UK

Postal workers to receive missing people alerts

  • 13 November 2014
  • From the section UK
A postman makes his rounds Image copyright Getty Images

Royal Mail is to join forces with the charity Missing People by distributing alerts with information on vulnerable people to its 124,000 postal workers.

Descriptions and photographs of missing children and adults will go to hand-held scanners which are usually used to track and sign for deliveries.

Alerts will be sent on a geographical and, where relevant, a national basis.

Royal Mail said the move would double the number of people who were receiving alerts and looking for missing people.

The initiative will begin on 1 December and marks the first time an organisation has made its business-wide communication channels available to the national charity.

The child rescue and high risk missing people alerts will also be placed on the Royal Mail's employee website and on 1,800 television screens in its offices, reaching an estimated 148,000 members of staff.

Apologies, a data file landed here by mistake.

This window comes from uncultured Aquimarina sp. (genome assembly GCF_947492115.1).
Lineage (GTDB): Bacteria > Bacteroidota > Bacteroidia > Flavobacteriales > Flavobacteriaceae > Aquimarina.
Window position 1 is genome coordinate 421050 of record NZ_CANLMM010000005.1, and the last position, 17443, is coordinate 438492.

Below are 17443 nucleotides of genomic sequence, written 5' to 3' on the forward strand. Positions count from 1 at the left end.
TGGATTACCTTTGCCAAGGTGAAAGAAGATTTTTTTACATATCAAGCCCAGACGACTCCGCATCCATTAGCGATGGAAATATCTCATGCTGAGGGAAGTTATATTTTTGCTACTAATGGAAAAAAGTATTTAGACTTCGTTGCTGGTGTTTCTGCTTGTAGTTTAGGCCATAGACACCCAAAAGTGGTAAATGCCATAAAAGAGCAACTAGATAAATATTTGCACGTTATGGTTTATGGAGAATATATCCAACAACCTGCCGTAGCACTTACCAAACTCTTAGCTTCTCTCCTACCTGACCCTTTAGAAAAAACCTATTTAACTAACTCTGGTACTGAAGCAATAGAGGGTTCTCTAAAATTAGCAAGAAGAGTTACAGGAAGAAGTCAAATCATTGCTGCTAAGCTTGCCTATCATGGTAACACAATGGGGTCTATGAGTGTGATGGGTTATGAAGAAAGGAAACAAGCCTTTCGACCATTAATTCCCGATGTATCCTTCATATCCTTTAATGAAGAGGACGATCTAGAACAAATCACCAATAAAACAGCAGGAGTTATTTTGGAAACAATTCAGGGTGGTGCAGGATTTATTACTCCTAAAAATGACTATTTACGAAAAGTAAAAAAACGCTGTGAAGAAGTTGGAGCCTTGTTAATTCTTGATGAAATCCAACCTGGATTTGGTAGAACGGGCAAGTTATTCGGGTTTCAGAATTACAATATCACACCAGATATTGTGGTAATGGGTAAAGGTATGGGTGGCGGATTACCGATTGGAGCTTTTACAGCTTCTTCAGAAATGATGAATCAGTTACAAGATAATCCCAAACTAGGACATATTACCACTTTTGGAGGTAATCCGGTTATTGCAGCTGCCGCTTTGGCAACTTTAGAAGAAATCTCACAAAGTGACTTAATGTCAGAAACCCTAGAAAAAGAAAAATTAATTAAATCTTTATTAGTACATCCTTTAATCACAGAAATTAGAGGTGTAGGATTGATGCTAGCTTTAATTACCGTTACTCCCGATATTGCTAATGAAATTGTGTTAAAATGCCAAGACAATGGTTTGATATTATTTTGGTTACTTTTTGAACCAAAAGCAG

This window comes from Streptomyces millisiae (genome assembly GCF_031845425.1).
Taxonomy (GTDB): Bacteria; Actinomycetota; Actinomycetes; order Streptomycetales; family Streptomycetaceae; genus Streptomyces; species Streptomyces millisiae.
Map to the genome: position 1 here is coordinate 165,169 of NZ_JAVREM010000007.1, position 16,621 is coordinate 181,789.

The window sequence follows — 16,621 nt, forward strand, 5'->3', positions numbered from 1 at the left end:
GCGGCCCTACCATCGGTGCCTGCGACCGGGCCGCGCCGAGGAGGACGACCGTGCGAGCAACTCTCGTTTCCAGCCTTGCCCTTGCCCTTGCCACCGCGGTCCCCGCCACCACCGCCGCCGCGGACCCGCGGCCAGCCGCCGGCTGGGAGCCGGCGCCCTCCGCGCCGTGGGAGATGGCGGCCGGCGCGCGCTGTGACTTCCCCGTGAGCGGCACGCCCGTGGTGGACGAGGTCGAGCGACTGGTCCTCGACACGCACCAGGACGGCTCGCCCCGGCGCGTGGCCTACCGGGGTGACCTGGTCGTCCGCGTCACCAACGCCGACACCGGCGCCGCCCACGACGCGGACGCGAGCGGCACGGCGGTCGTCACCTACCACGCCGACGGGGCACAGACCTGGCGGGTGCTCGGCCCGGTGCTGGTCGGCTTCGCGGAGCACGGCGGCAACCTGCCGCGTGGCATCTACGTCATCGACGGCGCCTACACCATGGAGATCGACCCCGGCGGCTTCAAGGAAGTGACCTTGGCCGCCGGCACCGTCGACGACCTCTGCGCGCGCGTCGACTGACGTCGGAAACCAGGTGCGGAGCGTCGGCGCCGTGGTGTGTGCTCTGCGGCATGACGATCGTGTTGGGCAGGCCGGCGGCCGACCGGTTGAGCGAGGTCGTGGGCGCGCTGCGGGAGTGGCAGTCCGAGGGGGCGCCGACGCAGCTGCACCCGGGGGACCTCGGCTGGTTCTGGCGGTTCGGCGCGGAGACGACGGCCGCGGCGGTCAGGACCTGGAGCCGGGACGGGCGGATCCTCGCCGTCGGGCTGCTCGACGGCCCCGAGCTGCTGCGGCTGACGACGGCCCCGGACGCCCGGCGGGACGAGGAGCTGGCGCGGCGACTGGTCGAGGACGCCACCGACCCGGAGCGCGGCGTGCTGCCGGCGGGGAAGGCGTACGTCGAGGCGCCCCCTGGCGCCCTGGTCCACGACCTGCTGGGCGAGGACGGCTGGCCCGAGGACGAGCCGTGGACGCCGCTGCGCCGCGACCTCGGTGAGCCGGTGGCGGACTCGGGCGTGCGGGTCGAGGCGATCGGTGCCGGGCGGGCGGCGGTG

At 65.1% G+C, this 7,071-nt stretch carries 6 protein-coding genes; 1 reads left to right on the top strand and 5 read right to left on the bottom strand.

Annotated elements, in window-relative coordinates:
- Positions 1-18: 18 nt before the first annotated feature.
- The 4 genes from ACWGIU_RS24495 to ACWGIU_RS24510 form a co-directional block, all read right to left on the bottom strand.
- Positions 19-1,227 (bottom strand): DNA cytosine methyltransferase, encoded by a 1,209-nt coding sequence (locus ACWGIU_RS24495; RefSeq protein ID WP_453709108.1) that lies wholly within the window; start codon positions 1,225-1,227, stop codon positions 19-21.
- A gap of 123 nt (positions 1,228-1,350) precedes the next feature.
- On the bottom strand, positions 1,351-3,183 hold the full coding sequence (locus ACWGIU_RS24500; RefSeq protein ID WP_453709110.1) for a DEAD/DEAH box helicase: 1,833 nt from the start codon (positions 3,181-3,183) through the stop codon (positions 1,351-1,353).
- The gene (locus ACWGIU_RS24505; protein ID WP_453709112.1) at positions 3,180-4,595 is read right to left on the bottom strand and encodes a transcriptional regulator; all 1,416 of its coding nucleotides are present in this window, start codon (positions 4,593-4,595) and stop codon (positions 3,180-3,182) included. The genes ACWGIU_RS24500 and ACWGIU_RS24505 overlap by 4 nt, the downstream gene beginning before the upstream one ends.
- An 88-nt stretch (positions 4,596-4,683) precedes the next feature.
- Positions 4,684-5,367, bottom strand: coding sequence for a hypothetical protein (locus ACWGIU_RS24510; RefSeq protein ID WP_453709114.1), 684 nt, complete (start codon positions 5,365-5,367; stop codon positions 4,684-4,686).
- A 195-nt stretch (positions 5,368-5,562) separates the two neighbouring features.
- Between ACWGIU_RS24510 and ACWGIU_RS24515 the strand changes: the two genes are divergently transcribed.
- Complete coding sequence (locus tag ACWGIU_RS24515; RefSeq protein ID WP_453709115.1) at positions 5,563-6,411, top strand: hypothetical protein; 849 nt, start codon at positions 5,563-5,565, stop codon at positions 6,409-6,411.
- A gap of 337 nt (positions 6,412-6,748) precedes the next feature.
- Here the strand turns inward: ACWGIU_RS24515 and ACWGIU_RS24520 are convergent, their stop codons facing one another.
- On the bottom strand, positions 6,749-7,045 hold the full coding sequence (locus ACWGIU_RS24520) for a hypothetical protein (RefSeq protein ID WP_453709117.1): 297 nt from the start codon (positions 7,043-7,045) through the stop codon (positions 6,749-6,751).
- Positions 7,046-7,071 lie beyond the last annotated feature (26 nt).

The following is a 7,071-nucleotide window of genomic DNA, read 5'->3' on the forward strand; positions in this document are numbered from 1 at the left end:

'Eyes and ears'

Jo Youle, chief executive officer of Missing People, said: "When someone goes missing and is at risk, every minute after a disappearance is crucial to bringing them home safely.

"Our partnership with Royal Mail is a truly inspired way to spread an alert quickly and to the very people who are the eyes and ears of their local communities."

Sue Whalley, chief operations officer at Royal Mail, said postmen and women were in a "unique position" to offer help.

Missing People is the only UK charity specialising in reuniting missing children and adults with their families.

About a quarter of a million people go missing in the UK every year, with 140,000 of those under the age of 18.

Charlie Hedges, of the National Crime Agency, said: "It will now be possible for thousands of postal workers to be on the lookout for vulnerable missing children and adults, and that can be of real value to efforts to find them.

"Partnerships like this utilise the strengths of different organisations for the ultimate benefit of our work to make children safer."

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